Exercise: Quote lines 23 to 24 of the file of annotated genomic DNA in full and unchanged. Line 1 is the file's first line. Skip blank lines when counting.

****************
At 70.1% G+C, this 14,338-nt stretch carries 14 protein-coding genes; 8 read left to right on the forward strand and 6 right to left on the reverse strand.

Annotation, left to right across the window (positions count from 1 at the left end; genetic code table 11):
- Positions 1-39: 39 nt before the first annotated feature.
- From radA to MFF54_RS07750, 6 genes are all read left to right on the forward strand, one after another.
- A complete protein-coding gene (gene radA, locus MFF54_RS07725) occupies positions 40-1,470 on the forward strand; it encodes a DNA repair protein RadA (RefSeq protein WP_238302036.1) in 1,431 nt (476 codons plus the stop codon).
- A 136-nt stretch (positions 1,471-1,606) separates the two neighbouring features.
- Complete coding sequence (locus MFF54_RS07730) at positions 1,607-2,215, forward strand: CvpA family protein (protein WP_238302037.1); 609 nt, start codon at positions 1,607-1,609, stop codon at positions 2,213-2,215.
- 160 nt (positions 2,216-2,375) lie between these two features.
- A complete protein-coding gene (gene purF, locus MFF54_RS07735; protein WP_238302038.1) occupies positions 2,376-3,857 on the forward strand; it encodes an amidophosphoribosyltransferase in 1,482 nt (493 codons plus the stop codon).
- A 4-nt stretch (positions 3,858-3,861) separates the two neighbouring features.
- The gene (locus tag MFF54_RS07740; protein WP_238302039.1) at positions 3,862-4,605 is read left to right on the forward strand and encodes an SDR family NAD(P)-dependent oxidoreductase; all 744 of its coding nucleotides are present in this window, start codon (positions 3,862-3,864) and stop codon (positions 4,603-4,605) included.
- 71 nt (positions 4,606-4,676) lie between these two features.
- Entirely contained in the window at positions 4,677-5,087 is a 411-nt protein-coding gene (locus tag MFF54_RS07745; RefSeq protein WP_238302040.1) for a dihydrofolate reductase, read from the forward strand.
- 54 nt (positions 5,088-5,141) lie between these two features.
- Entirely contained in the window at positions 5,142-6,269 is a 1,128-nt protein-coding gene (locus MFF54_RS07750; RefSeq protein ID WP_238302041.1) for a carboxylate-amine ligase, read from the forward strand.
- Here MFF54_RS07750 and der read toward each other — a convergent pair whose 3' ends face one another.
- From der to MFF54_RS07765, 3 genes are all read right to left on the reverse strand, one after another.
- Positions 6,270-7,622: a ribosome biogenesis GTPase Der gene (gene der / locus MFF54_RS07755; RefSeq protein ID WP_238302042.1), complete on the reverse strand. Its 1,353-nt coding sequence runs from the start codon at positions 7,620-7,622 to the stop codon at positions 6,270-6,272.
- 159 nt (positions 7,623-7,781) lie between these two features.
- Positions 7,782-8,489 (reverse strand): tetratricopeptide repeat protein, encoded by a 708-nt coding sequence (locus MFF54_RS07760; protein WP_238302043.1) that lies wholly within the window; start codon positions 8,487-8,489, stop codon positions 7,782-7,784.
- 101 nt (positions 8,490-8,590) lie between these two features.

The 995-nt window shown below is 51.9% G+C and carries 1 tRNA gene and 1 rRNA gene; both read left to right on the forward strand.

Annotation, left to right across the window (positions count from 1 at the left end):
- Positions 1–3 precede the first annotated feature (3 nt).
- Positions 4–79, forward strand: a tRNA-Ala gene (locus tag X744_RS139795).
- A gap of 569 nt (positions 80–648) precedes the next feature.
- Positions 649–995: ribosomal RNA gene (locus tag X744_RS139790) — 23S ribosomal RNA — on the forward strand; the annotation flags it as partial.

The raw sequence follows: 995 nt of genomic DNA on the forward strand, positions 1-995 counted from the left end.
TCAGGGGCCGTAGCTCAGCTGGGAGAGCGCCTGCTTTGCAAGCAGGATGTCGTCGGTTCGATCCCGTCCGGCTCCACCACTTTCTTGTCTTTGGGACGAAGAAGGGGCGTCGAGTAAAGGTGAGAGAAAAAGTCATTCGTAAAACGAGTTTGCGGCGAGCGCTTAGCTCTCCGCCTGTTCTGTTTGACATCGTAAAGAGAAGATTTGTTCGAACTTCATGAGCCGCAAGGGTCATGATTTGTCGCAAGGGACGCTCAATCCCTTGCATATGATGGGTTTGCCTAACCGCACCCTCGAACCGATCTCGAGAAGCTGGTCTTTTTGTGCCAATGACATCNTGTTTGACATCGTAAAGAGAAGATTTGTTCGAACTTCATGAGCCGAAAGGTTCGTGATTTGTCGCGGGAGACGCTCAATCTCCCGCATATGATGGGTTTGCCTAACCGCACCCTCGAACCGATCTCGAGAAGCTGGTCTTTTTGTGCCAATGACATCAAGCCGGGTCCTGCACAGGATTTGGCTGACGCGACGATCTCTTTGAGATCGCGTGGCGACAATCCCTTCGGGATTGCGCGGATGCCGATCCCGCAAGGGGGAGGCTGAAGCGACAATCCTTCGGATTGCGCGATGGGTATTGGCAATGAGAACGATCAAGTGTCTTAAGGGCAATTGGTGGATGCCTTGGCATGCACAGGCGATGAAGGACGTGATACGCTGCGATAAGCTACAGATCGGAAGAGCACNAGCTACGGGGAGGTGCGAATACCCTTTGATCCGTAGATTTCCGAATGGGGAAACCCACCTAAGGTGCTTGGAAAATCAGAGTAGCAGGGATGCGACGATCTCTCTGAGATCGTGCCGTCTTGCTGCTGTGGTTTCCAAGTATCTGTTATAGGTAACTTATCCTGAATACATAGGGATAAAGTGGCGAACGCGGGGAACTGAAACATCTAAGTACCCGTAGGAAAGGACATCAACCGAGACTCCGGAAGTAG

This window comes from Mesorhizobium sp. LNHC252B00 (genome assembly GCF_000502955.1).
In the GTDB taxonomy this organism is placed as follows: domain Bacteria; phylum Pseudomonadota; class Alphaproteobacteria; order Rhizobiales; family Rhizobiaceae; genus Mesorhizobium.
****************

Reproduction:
Annotation, left to right across the window (positions count from 1 at the left end):
- Positions 1–3 precede the first annotated feature (3 nt).